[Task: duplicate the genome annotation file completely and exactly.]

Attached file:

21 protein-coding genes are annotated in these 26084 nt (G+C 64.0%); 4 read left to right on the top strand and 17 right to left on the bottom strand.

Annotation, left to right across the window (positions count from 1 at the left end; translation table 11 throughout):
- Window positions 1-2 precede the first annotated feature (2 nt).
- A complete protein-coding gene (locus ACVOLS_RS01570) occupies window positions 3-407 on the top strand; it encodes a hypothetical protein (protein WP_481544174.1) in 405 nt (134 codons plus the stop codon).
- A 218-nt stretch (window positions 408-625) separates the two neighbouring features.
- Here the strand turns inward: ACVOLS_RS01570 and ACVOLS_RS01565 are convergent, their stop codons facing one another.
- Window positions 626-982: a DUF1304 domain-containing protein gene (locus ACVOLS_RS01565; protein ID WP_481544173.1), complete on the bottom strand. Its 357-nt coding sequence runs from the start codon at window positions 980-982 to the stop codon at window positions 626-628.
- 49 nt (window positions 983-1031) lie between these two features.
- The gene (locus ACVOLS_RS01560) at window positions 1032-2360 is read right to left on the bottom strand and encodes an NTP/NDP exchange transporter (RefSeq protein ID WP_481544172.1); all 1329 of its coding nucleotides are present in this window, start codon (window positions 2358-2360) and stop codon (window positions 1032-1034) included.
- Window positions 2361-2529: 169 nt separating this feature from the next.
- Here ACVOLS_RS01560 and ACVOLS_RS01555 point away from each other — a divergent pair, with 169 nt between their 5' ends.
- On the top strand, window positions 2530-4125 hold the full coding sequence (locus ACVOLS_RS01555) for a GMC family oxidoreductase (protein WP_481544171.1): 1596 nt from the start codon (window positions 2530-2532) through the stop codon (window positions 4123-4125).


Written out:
21 protein-coding genes are annotated in these 26084 nt (G+C 64.0%); 4 read left to right on the top strand and 17 right to left on the bottom strand.

Annotation, left to right across the window (positions count from 1 at the left end; translation table 11 throughout):
- Window positions 1-2 precede the first annotated feature (2 nt).
- A complete protein-coding gene (locus ACVOLS_RS01570) occupies window positions 3-407 on the top strand; it encodes a hypothetical protein (protein WP_481544174.1) in 405 nt (134 codons plus the stop codon).
- A 218-nt stretch (window positions 408-625) separates the two neighbouring features.
- Here the strand turns inward: ACVOLS_RS01570 and ACVOLS_RS01565 are convergent, their stop codons facing one another.
- Window positions 626-982: a DUF1304 domain-containing protein gene (locus ACVOLS_RS01565; protein ID WP_481544173.1), complete on the bottom strand. Its 357-nt coding sequence runs from the start codon at window positions 980-982 to the stop codon at window positions 626-628.
- 49 nt (window positions 983-1031) lie between these two features.
- The gene (locus ACVOLS_RS01560) at window positions 1032-2360 is read right to left on the bottom strand and encodes an NTP/NDP exchange transporter (RefSeq protein ID WP_481544172.1); all 1329 of its coding nucleotides are present in this window, start codon (window positions 2358-2360) and stop codon (window positions 1032-1034) included.
- Window positions 2361-2529: 169 nt separating this feature from the next.
- Here ACVOLS_RS01560 and ACVOLS_RS01555 point away from each other — a divergent pair, with 169 nt between their 5' ends.
- On the top strand, window positions 2530-4125 hold the full coding sequence (locus ACVOLS_RS01555) for a GMC family oxidoreductase (protein WP_481544171.1): 1596 nt from the start codon (window positions 2530-2532) through the stop codon (window positions 4123-4125).